Book Review: ‘Last Time Out’ Surveys Baseball’s Rich History

Last Time Out: Big League Farewells of Baseball’s Greats
By John Nogowski | Lyons Press

Debut. Growth. Peak. Decline. Retirement.

Every major league star follows the same career trajectory. Some spend more time at peak. Some have a gentler decline. 

But they all retire.

And that is how John Nogowski frames his book “Last Time Out: Big League Farewells of Baseball’s Greats,” which recounts the final MLB game action for 44 of baseball’s all-time all-stars, each receiving his own essay. 

This is both a novel and effective approach to appreciating singular greatness and surveying the game’s rich history. The book is chock full of fondly remembered players—Hall of Famers, MVPs, league leaders—sometimes in forgotten uniforms. 

Nogowski writes about inner-circle Hall of Famers from the first half of the 20th century, including Babe Ruth, Walter Johnson and Ty Cobb. He writes about post-World War II superstars, including Willie Mays, Hank Aaron and Tom Seaver. 

In the new edition are chapters featuring recent Cooperstown inductees such as Ken Griffey Jr., Chipper Jones and Derek Jeter. 

Nogowski drew his inspiration from “Hub Fans Bid Kid Adieu,” John Updike’s famous prose about Ted Williams’ final game, and wondered how other all-time greats made their exits.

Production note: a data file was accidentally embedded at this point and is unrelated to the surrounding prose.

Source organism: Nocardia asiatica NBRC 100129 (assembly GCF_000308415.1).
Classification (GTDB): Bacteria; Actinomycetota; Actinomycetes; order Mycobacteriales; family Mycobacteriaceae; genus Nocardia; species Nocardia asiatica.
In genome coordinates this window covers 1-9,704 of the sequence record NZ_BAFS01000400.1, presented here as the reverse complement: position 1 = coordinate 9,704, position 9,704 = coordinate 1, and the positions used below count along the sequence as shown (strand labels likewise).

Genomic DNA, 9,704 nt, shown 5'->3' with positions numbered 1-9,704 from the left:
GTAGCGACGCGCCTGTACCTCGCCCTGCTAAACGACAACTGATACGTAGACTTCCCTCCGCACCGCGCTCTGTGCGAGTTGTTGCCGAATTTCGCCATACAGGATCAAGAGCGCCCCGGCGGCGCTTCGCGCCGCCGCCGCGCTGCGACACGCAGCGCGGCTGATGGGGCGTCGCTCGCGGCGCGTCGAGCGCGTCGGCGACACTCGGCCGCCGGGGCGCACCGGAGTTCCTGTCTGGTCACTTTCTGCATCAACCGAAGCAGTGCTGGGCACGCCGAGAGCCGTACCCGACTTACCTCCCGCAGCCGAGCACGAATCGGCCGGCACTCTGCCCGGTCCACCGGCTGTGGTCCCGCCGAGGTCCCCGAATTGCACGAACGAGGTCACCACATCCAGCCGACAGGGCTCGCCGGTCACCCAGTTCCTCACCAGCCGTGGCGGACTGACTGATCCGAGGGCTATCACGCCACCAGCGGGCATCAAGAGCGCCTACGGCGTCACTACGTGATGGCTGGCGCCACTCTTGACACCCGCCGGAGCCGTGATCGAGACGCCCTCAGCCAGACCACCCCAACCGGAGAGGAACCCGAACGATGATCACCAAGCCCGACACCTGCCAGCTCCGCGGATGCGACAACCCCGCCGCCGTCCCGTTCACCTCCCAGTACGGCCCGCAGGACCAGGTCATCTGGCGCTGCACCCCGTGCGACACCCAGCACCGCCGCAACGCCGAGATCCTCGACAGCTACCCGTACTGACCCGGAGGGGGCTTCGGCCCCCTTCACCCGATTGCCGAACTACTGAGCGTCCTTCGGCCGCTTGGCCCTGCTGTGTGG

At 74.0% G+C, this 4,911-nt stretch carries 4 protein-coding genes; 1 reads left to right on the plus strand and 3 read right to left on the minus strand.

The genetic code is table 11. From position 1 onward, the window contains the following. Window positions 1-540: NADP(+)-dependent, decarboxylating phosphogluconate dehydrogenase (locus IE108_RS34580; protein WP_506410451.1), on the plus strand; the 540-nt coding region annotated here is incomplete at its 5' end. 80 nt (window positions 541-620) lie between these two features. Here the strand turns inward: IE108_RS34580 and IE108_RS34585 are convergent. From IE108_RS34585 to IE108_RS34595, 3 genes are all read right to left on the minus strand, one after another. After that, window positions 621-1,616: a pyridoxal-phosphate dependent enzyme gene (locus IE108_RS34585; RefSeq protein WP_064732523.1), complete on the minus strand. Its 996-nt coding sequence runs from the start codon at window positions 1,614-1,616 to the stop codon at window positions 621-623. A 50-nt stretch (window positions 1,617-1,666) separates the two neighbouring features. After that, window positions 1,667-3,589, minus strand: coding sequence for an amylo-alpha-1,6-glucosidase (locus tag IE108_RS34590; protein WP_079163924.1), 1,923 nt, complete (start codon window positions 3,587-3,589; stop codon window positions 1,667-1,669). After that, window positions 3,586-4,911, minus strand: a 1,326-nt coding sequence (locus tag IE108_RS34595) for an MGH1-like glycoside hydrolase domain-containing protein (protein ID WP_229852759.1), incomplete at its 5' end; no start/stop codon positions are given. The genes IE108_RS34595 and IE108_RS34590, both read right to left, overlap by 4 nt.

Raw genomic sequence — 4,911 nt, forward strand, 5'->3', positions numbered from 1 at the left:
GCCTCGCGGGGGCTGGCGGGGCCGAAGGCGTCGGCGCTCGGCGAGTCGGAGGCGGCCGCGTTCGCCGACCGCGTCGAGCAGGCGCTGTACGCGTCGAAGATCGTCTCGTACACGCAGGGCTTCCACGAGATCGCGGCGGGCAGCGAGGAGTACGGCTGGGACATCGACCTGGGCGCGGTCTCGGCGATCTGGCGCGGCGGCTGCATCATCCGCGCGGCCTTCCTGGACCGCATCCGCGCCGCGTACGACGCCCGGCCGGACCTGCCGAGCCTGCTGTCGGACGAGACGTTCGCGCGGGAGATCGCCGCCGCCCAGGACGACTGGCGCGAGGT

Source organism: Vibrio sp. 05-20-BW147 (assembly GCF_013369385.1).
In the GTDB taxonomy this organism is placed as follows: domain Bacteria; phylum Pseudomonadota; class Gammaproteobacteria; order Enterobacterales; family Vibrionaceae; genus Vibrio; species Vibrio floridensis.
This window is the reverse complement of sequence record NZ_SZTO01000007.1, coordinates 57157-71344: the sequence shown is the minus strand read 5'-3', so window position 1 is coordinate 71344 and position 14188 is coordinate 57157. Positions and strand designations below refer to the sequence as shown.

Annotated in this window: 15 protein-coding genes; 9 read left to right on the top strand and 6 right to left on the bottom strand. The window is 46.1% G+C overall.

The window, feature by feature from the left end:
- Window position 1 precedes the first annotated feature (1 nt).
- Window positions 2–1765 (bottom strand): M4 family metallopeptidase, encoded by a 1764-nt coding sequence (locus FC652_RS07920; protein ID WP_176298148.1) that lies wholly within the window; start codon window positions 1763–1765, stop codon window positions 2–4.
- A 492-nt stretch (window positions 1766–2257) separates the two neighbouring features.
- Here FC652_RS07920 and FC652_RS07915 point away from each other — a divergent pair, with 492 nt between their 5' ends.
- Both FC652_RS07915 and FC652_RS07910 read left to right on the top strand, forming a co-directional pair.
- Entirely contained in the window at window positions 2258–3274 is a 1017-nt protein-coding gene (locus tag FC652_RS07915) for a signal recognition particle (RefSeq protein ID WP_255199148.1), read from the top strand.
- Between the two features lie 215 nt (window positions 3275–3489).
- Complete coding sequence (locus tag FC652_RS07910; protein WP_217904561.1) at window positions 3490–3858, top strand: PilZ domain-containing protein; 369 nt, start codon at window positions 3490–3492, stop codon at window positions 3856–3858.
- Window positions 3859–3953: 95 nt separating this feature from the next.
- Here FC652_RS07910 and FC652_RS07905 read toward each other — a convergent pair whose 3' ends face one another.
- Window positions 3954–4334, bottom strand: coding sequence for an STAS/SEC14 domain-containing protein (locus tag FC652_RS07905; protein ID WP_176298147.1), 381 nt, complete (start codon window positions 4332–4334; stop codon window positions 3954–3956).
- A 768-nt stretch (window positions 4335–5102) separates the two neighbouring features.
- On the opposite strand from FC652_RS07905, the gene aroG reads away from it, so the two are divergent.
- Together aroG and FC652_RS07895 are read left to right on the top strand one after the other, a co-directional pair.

Through countless hours of research, Nogowski found his answers. 

The first edition of “Last Time Out” was published in 2004, at a time when the internet was not nearly the robust research tool it is today. Back then, Nogowski spent his summers researching newspaper archives on microfilm.

His time was well spent. The archival quotes attributed to players and musings from baseball writers add contemporary viewpoints that bring the book to life.

Nogowski found the new edition to be easier to research—thanks to the internet—even if some of its new characters, including Barry Bonds, Roger Clemens, Mark McGwire and Sammy Sosa, were more complex. 

“Last Time Out” also contains a touching postscript about John Nogowski Jr., the author’s son, who was 11 when the first edition was published. In between then and now, the junior Nogowski realized a lifelong dream when he made his big league debut as a 27-year-old first baseman for the Cardinals in 2020.

It was the culmination of a long journey in professional baseball. On his way up, Nogowski Jr. made minor league stops in Vermont, Stockton, Midland, Springfield and Memphis. He played in the Arizona Fall League. He played winter ball in the Dominican Republic and Mexico. 

He even made a stopover in independent ball before the Cardinals signed him and made him a big leaguer three years later.

The scope of Nogowski Jr.’s  journey gives us that much more appreciation for those superstars covered in “Last Time Out,” because we see how difficult it is to reach even the first of the five stages of an MLB career: the debut.

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